Effective Ways That Help Keep the Team in Good Shape and Prevent “Quiet Quitting”

1. Introduce OKRs (Objectives and Key Results):
Short term objectives that align with business goals and adjust as priorities change. They’re easier to track, so you can assess performance more accurately. And employees understand where their contribution fits, even when the focus changes. So they commit to the company goals and invest in delivering the right things.

2. Give the ability to change priorities:
Surprises can spoil our plans: the political situation in the country, new market trends, layoff of best talents. All this knocks down the original scenario, and forces you to make adjustments and shift priorities. If you do not do this, but continue to insist on your own, the team will fight over a goal that is no longer relevant or impossible to achieve. This demotivates employees: they will not see the point in their work and will burn out. Therefore, make priorities “flexible” so that they can be changed depending on the situation.

3. Clearly define the list of responsibilities:
Nobody likes to work in chaos. When an employee has to grab onto a dozen different tasks that do not belong to his area of responsibility, their attention is scattered and they get tired faster. In order for people to be comfortable working, they must clearly know their functions and the end result that is expected of them. Then they can focus on their tasks and stop doing the work for others.

4. Make your work schedule more flexible:
According to The Washington Post, American companies, even after the lockdown, left the opportunity for employees to work remotely when necessary, or take paid days off. This reduced the risk of burnout by 36%. Most of the days off and “remote days” people take on Friday, when the strength is at its limit. But on Monday they go to the offices rested and ready to work.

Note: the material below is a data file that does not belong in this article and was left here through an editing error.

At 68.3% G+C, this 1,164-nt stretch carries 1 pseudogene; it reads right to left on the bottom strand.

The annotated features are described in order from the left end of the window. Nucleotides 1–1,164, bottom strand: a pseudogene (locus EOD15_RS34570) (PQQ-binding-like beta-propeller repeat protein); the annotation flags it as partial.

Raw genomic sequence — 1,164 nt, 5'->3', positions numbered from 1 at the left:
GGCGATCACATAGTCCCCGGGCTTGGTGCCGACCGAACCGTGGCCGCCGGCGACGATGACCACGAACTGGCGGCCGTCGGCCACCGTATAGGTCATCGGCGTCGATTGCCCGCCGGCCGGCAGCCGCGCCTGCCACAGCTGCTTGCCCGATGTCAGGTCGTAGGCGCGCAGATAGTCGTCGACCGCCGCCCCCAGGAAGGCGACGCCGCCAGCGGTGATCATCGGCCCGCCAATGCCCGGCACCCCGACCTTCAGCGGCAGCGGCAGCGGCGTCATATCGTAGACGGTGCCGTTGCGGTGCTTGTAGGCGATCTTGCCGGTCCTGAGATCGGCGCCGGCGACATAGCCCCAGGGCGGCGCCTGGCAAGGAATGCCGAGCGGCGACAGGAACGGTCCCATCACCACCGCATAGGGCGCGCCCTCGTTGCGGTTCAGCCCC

5. Communicate to employees that it is important to strike a balance between work and leisure:
If employees have access to work chats from personal computers or smartphones, this forces them to work overtime, at night, and even during vacations. Work does not let them go around the clock, so after the weekend they return tired.
Explain to the team that it is not necessary to work 24/7. You need to relax and have hobbies. And on weekends and on vacation, it is advisable to turn off notifications for all work chats. For this to take root in the team, senior leaders themselves must set an example and not disturb the team after hours.

6. Hold one-on-ones:
One-on-meetings with employees helps assess their level of their motivation and the risk of burnout of in the team. Perhaps the level of workload on the employee is too high and needs to be reviewed, or the manager puts a lot of pressure on the person, and this is morally exhausting, or he/she has not been on vacation for a long time.
It also helps to relieve tension after work sports. You can organize a corporate discount for visiting the gym or group classes. Or hold an active team building outdoors or in a quest room.

7. Do weekly plannings
Get employees to create a work plan for the week. This will help you see who is overloaded and who is resting at work, and evenly distribute the load. Proper allocation of resources will not only prevent team burnout, but also eliminate chaos, optimize the business process and speed up tasks.
In addition, planning will help reduce the number of burning deadlines to almost zero. So, maintaining a balance between work and personal life will not be so difficult.